It’s A New Year. Time to Rethink Your Learning Strategies

The world of learning, driven by technology, has changed a lot in past year.

New technologies are flooding learning conferences. The new buzzwords are micro-learning, content curation tools, learning record stores (LRS), xAPI, Artificial Intelligence, Virtual and Augmented Reality.

This new technology hype raises the eye-brows of learning officers and capital investors. New start-ups are hatching by the dozens. Look at their sleek presentations, colorful brochures and impressive stories. They all promise to deliver a training ROI golden egg. Without killing the training department goose.

Do things actually work better or are changes mostly icing on the old training cake?

Is today’s learning more effective than it was 5 years ago?

Do we better prepare our workforce to face today’s and tomorrow’s challenges? New learning platforms bring novelties to our learners. More videos, less page turners, content delivered in digestible chunks and, for some, improved knowledge retention.

After all this hype, how well do they deliver on the promise of better business outcomes? How do we ensure that our 2018 learning investments deliver measurable results to the learners, learning leaders,, departments and  the business. This is where the ice gets thinner…

The most effective change lies at the front end of the learning process.

Business results are there when employees perform the right activities in the right way (behavior) to produce the desired work output (accomplishment): look up the “The Performance Thinking Network” from Carl Binder to find out more about the performance chain model.

Therein lies the question: how do we make sure that learning gets to the heart of the performance chain? Consider the next two catalysts for change as you define your 2018 learning strategies:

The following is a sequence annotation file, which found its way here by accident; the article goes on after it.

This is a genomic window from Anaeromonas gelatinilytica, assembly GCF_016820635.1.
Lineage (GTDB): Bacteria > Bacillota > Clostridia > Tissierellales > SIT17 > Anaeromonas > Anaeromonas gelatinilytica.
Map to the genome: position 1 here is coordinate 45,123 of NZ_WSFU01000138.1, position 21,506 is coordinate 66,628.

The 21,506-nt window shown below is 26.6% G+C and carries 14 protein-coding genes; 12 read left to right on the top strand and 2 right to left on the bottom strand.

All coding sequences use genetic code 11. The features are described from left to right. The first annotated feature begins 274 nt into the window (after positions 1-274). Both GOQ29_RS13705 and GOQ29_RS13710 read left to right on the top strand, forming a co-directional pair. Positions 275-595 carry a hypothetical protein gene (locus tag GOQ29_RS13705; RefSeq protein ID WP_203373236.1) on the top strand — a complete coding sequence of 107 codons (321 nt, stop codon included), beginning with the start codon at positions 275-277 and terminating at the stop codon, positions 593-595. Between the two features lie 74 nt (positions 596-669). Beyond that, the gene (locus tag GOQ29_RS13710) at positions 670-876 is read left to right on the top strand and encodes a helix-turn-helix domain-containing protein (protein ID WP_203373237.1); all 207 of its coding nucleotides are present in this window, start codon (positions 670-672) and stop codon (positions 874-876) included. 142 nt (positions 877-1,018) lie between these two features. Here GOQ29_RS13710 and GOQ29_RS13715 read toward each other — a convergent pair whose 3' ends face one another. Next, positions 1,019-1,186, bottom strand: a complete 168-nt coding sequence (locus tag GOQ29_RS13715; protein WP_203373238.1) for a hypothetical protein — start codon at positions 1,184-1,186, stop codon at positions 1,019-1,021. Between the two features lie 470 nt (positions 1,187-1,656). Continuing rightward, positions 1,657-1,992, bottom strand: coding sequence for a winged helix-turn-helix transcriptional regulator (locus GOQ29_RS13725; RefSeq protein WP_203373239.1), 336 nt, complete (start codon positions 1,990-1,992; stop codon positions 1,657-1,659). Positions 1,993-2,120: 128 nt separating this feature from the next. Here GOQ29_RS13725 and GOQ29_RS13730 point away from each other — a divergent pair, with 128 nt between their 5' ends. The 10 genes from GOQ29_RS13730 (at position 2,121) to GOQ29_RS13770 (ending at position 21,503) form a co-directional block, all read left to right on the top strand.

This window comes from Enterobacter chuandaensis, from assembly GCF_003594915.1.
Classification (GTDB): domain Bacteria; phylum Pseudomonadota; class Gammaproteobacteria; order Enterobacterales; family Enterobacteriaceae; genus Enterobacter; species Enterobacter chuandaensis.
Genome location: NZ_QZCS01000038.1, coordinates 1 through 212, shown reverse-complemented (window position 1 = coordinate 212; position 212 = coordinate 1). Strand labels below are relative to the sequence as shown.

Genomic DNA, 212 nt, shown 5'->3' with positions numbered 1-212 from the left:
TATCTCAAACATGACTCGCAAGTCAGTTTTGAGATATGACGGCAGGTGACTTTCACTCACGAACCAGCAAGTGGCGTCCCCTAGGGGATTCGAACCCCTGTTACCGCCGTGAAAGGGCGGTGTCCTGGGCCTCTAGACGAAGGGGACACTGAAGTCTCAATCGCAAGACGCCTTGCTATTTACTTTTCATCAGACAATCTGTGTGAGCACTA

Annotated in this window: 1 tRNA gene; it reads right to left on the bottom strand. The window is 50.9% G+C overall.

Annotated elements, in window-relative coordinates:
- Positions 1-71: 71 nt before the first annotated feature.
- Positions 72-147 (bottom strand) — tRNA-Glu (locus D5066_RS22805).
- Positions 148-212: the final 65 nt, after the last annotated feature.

1. Learning analytics. This is not only about analyzing learning data. There are three main types of data relevant to people performance: learning data, Human Resource (HR) data and actual performance data. Learning Analytics combines these three data sets to uncover insights and reveal hidden value. But be careful, analyzing data for the purpose of learning is not about big data.

More than just generating reports, learning analytics is about understanding first what works and what does not. The evidence: 85% of top-performing organization (so-called vanguard-organizations in the graphic below) use Learning analytics to drive their learning strategy with measurable results:

Read: “Unleashing the Power of Performance Analytics”

2. Performance consulting
: successful learning departments do not define effective learning strategies in isolation. The key word here is “collaboration”. In today’s world, learning managers are Performance Consultants. They are responsible for implementing non-traditional approach to strategic learning roadmap development.

One example: during Visionary Team Planning (VTP) workshops, a cross-functional team with representatives from Learning, HR, Contracts, Finance and Operations reviews the Learning Analytics studies, analyzes root-causes for low and high performance, explores innovative approaches and defines relevant learning and performance support interventions.

The outcome?

Not a fuzzy resolution to change the world of learning with miraculous learning gizmos, but a 2018 team planning roadmap comprised of sound strategies and processes:

  • Data-driven learning strategies aligned with business priorities.
  • Key result areas with clear tactics, assigned champions, success metrics, budget forecast, key milestones, potential roadblocks and an integrated learning technology roadmap.


Learn more about our Learning Analytics approach: